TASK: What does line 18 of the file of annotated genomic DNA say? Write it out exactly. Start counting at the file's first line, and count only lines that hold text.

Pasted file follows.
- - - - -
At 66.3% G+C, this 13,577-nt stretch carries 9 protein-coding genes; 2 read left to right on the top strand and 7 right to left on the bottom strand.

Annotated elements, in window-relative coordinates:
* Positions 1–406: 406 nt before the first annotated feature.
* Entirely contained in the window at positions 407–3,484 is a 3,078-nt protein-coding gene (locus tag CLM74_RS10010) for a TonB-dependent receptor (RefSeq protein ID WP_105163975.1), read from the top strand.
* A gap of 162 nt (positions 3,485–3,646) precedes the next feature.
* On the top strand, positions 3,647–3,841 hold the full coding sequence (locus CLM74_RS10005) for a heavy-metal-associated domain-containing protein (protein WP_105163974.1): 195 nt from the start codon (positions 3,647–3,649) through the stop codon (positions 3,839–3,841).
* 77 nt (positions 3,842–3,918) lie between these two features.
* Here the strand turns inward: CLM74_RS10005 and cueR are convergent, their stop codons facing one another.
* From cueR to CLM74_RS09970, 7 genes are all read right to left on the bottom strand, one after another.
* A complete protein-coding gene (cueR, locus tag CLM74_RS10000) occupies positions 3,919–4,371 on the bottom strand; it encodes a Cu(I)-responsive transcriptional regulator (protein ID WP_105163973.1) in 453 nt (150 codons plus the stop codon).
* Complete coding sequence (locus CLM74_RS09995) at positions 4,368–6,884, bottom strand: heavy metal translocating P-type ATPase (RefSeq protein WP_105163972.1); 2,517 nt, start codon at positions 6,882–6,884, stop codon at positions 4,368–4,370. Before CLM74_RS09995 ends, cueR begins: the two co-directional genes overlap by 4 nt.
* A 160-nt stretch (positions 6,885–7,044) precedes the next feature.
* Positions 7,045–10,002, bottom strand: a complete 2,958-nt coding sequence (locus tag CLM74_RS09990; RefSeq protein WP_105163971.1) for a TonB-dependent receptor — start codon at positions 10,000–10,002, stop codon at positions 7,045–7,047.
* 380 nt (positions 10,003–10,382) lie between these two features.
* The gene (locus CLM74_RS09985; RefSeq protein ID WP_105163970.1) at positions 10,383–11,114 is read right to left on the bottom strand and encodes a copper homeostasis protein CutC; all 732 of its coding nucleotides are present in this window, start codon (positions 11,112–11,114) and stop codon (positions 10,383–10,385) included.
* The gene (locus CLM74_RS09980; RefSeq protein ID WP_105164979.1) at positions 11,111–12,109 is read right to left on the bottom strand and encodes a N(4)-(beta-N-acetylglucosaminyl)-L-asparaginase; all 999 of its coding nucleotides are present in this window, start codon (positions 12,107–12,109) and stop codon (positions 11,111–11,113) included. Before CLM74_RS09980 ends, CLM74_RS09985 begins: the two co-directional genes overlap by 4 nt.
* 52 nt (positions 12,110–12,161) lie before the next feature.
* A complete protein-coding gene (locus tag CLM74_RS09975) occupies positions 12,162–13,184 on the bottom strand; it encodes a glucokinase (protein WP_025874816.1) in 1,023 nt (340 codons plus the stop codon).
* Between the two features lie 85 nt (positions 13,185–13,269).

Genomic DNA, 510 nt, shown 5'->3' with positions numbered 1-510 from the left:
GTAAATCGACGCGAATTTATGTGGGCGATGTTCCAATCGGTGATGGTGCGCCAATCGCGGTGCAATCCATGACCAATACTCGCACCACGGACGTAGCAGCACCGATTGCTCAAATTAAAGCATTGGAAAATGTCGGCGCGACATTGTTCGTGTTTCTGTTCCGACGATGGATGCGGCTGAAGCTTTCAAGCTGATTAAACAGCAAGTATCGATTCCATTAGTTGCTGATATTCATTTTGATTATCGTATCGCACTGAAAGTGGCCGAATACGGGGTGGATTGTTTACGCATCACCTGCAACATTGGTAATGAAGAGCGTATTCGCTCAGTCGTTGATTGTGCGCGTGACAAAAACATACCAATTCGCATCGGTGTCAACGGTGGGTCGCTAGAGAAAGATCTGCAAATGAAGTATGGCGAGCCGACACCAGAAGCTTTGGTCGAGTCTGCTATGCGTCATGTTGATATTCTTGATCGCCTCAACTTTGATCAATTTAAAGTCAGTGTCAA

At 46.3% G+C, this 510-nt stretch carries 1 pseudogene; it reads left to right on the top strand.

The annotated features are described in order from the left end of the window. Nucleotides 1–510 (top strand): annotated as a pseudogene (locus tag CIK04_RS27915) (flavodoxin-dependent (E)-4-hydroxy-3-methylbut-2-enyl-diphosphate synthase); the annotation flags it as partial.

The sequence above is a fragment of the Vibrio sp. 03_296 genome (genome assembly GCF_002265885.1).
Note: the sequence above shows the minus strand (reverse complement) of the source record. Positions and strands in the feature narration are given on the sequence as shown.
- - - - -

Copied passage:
* A complete protein-coding gene (locus tag CLM74_RS09975) occupies positions 12,162–13,184 on the bottom strand; it encodes a glucokinase (protein WP_025874816.1) in 1,023 nt (340 codons plus the stop codon).